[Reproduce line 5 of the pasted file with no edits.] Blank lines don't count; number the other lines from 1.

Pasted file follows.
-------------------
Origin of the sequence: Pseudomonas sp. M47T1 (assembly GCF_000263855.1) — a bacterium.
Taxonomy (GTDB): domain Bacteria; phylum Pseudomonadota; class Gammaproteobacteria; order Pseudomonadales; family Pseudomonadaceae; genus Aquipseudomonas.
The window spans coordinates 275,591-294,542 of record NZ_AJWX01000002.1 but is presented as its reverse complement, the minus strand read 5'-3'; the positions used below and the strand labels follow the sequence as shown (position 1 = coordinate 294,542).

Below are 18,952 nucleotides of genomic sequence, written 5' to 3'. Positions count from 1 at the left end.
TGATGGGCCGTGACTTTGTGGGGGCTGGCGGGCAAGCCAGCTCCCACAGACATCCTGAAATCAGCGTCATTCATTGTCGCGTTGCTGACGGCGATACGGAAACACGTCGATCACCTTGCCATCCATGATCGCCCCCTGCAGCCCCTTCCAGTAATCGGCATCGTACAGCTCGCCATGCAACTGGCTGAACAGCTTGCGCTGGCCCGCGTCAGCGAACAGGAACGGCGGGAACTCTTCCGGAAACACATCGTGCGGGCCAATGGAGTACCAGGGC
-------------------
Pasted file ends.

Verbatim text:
TGATGGGCCGTGACTTTGTGGGGGCTGGCGGGCAAGCCAGCTCCCACAGACATCCTGAAATCAGCGTCATTCATTGTCGCGTTGCTGACGGCGATACGGAAACACGTCGATCACCTTGCCATCCATGATCGCCCCCTGCAGCCCCTTCCAGTAATCGGCATCGTACAGCTCGCCATGCAACTGGCTGAACAGCTTGCGCTGGCCCGCGTCAGCGAACAGGAACGGCGGGAACTCTTCCGGAAACACATCGTGCGGGCCAATGGAGTACCAGGGC